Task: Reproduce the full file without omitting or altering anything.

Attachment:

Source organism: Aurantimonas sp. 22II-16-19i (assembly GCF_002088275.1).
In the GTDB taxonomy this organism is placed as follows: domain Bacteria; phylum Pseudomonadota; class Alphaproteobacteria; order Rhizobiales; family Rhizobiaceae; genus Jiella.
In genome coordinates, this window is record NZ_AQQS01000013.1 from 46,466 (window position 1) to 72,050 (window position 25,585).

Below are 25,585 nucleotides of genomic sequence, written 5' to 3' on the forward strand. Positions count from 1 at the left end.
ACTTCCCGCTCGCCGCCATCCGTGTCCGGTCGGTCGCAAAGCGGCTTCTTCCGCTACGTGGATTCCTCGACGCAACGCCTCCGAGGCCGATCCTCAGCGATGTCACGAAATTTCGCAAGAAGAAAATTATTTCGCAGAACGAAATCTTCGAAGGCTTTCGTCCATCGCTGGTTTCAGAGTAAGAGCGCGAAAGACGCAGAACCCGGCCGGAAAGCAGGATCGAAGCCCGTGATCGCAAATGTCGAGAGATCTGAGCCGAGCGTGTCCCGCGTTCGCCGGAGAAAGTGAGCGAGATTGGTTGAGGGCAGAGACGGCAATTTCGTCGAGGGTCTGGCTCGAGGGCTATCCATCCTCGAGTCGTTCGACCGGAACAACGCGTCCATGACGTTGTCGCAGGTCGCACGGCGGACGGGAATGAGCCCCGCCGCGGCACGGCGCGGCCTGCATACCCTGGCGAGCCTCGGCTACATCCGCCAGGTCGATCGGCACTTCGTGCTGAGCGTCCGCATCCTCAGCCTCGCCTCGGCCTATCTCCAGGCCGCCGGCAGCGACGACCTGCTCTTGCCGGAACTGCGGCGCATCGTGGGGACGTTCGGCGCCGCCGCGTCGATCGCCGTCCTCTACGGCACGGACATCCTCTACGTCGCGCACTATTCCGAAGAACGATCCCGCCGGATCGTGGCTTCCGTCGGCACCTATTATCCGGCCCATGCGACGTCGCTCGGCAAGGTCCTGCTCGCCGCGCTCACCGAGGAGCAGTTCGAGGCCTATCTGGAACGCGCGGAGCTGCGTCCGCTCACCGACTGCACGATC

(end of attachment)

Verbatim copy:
Source organism: Aurantimonas sp. 22II-16-19i (assembly GCF_002088275.1).
In the GTDB taxonomy this organism is placed as follows: domain Bacteria; phylum Pseudomonadota; class Alphaproteobacteria; order Rhizobiales; family Rhizobiaceae; genus Jiella.
In genome coordinates, this window is record NZ_AQQS01000013.1 from 46,466 (window position 1) to 72,050 (window position 25,585).

Below are 25,585 nucleotides of genomic sequence, written 5' to 3' on the forward strand. Positions count from 1 at the left end.
ACTTCCCGCTCGCCGCCATCCGTGTCCGGTCGGTCGCAAAGCGGCTTCTTCCGCTACGTGGATTCCTCGACGCAACGCCTCCGAGGCCGATCCTCAGCGATGTCACGAAATTTCGCAAGAAGAAAATTATTTCGCAGAACGAAATCTTCGAAGGCTTTCGTCCATCGCTGGTTTCAGAGTAAGAGCGCGAAAGACGCAGAACCCGGCCGGAAAGCAGGATCGAAGCCCGTGATCGCAAATGTCGAGAGATCTGAGCCGAGCGTGTCCCGCGTTCGCCGGAGAAAGTGAGCGAGATTGGTTGAGGGCAGAGACGGCAATTTCGTCGAGGGTCTGGCTCGAGGGCTATCCATCCTCGAGTCGTTCGACCGGAACAACGCGTCCATGACGTTGTCGCAGGTCGCACGGCGGACGGGAATGAGCCCCGCCGCGGCACGGCGCGGCCTGCATACCCTGGCGAGCCTCGGCTACATCCGCCAGGTCGATCGGCACTTCGTGCTGAGCGTCCGCATCCTCAGCCTCGCCTCGGCCTATCTCCAGGCCGCCGGCAGCGACGACCTGCTCTTGCCGGAACTGCGGCGCATCGTGGGGACGTTCGGCGCCGCCGCGTCGATCGCCGTCCTCTACGGCACGGACATCCTCTACGTCGCGCACTATTCCGAAGAACGATCCCGCCGGATCGTGGCTTCCGTCGGCACCTATTATCCGGCCCATGCGACGTCGCTCGGCAAGGTCCTGCTCGCCGCGCTCACCGAGGAGCAGTTCGAGGCCTATCTGGAACGCGCGGAGCTGCGTCCGCTCACCGACTGCACGATC